Concepts and Features in Bookkeeping
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Published: Tue, 24 Apr 2018
1. Name two (2) business needs relating to bookkeeping
Business needs will vary according to what type of business it is. Accurate recording and maintenance of transactions is a business need relating to bookkeeping another is compliance with legal requirements. As a bookkeeper you are required to be up to date with legislation related with bookkeeping to make sure you are able to do certain tasks and if the business owner is being ethical.
2. Why is clarifying business needs and expectations important?
It makes it easier for you to understand and fulfil your role efficiently and effectively within the business. You need to have a clear understanding on what the owner of the business expects of you and whether you are able to fulfil your role.
3. Name four (4) customary roles and responsibilities of a bookkeeper
- Accounts payable: Receive and record invoices from suppliers
- Accounts receivable: Prepare and send invoices to debtors
- Accounts to trial balance:
- Petty cash reconciliation and processing.
4. Why is it important for a bookkeeper to define their roles and responsibilities with the business owner?
The business owner will already have thought about what they require from the bookkeeper. So to make sure you are suitable for the job you need to have your role defined. Do you know the software or do you need a refresher course, do you need any additional training. Do you have the certification or are there any licensing requirements. To have an understanding of what the owner expects of the bookkeeper is crucial to doing your job effectively.
5. Name two (2) consequences that may occur when a bookkeeper completes activities that fall outside their roles and responsibilities.
They may incur penalties through breaches of certain acts for instance if they were to lodge a tax form when they are not a registered tax agent.
You may be unsure of how to complete that job efficiently and have the risk of making a mistake. For instance you are asked to analyse a report and you are not really sure of what the report means but you go ahead and give the owner advice. This can give the owner incorrect information of where his business is going which could lead him to make bad decisions for the business.
6. Provide an example of an activity that falls outside the responsibilities of a bookkeeper. Identify an alternative provider for that activity.
Installing certain software on the computer for example anti-virus software that you know nothing about. In this instance you would use an I.T professional.
7. Explain what networks are and give an example of a networking group that you would advise your client to join.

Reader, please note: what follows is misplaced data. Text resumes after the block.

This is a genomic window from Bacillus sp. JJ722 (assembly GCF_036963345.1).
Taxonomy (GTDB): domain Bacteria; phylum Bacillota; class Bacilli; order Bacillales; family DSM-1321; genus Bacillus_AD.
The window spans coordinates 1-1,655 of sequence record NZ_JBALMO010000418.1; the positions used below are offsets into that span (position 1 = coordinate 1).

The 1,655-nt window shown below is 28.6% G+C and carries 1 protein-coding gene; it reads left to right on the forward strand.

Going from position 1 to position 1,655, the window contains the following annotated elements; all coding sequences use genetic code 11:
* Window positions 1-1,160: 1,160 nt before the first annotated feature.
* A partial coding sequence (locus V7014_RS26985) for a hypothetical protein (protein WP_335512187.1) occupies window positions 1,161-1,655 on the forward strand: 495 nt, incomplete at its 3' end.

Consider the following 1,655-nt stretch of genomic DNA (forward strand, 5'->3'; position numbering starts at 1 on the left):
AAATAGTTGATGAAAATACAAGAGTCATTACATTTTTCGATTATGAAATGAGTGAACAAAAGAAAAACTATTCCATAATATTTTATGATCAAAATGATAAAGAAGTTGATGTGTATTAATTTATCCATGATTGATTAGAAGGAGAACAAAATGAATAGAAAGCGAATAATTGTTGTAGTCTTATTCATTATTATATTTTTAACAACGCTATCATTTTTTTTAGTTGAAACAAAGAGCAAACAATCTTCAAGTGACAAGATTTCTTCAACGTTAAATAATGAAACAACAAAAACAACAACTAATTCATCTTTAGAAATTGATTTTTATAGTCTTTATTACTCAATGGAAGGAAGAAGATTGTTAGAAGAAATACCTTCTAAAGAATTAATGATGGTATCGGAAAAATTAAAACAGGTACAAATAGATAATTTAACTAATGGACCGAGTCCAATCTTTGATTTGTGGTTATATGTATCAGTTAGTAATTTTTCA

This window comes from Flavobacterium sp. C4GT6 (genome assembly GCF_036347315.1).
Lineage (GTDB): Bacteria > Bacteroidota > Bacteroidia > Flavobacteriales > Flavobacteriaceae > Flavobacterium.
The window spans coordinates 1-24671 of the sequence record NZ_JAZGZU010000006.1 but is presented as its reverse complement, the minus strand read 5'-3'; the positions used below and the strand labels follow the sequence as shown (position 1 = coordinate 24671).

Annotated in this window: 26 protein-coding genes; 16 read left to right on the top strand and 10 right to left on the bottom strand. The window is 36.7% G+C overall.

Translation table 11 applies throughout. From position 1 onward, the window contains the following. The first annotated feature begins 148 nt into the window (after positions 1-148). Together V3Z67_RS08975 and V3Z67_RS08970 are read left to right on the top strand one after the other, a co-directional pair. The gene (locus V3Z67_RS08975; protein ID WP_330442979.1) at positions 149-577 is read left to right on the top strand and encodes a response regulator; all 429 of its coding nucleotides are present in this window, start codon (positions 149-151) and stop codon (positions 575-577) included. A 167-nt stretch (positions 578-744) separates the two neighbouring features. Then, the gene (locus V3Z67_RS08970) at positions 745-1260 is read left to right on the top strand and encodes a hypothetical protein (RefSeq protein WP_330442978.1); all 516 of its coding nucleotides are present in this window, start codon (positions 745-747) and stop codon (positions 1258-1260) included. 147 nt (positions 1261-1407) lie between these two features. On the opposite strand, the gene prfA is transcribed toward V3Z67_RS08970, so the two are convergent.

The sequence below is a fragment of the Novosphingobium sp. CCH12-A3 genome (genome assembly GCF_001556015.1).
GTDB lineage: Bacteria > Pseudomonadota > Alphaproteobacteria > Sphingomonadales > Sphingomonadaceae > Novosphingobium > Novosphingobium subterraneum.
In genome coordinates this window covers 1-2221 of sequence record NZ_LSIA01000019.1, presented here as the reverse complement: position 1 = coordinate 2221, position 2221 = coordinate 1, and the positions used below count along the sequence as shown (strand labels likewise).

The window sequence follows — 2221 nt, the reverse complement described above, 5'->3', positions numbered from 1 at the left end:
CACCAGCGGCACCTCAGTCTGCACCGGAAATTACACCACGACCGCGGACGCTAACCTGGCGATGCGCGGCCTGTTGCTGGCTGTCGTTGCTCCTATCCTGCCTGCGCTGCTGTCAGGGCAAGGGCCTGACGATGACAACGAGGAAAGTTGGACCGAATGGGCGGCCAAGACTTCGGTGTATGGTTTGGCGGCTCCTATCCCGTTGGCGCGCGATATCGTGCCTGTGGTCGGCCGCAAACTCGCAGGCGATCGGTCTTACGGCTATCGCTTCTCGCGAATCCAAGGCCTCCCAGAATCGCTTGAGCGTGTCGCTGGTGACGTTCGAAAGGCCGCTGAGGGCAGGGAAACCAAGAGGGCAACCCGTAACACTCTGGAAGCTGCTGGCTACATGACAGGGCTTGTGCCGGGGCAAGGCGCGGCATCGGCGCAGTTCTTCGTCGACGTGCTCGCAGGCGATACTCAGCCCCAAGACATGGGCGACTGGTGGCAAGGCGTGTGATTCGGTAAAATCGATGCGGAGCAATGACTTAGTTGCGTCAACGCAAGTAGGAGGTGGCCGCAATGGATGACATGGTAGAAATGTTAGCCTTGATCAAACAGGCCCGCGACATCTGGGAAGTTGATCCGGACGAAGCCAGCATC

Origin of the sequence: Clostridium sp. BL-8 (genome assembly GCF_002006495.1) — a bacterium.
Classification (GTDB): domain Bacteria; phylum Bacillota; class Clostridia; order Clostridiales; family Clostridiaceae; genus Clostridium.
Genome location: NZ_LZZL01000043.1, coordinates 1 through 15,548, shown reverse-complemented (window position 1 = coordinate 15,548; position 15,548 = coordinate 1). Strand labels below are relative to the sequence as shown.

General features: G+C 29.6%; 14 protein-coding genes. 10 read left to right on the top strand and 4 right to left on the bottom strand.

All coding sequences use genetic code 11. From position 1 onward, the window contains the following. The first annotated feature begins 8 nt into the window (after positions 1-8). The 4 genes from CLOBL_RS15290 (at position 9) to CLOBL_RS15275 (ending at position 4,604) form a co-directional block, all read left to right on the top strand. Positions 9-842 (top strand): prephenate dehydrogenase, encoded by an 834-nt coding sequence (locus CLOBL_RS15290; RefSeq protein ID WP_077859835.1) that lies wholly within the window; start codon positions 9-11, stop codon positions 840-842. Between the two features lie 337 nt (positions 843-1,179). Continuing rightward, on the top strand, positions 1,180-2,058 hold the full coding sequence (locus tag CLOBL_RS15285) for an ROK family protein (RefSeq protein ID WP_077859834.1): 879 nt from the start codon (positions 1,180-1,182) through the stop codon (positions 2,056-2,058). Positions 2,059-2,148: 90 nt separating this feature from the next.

Networks are about a group of people coming together to exchange ideas which can be valuable to the business. Networks are established and maintained with the purpose of promoting business needs. Informal networks are contacts that have their own business contacts that they may refer you to give unbiased advice. It is good business practice to refer the business owner to relevant networks for further input some such instances may be an I.T specialist that you know who comes highly recommended or an accountant that you have heard is very good. You may refer these contacts when the client is looking for accounting software. The accountant you know may have worked with this software before and he recommended the I.T specialist who installed it. You may add the software suppliers to that network as well.
8. Outline a strategy a bookkeeper could implement in order to ensure their ongoing professional development. Explain in your answer how this professional development can be implemented.
You will need to establish a strategy, planning and documenting as you go. Determine learning objectives and outcomes required and maintain your existing skills. Identify the pathways you have as an option to achieve these strategy’s then plan and implement your strategy. For example your employer wants to change over to a new accounting software. You would then have to research where, when and how you are going to learn this new software and what all the options are to suit your working lifestyle. Are you going to have to train new staff and how can you implement this. What networks are available to help you along the way. What resources are required and what pre-requisites’ if any are there? After making a plan you would have to sit down with your employer to establish how this plan is going to be implemented. Is he going to pay for the course if there is one? Will this be done on your own time or will he compensate for the time required to learn the new software?
9. Briefly explain how a bookkeeper can establish and maintain an effective working relationship with clients.
To maintain an effective working relationship with your employer you need to be aware of your role they have set out for you with in the business. They will have a clear financial goal for their business and as a bookkeeper you will aid in developing that plan, you will need to continue your professional development to support the desired outcome and priorities of the business. By doing this you are maintaining a good working relationship with your client. It is good practice to ask for feedback from your clients to ensure they are happy with your services and make changes to your service, to provide a service that your clients will be happy with. To think that no feedback is good feedback is not a good way to achieve personal development. Feedback allows you to identify and act on opportunities to improve your development. This will encourage growth by allowing you to approach new tasks or existing tasks in a different manner, improve communication between yourself and the relevant parties and lead to expanding the range of services you offer. You also need to be adaptable to change, develop your ability to apply the skills and knowledge gained, implement change, keep your knowledge up to date and monitor the relevant business needs.
10. If a bookkeeper has a problem with a client not handing over their payroll records, what strategies can they implement to ensure that correct records are received and compliance requirements are met?
You need to set up a bookkeeping system to ensure compliance requirements of the business are being met at all times. For example confidentiality of financial information is protected. Financial information is easily accessible for relevant parties, financial information is stored and maintained in an organised and secure manner, non-compliance is identified and dealt with in a timely and effective manner, roles and responsibilities are clear, the business stays up to date with changes to laws as they are introduced and transactions are recorded accurately and in an efficient and timely manner. Establishing a system that is clear to your client and yourself will eliminate confusion of compliance on all bookkeeping matters.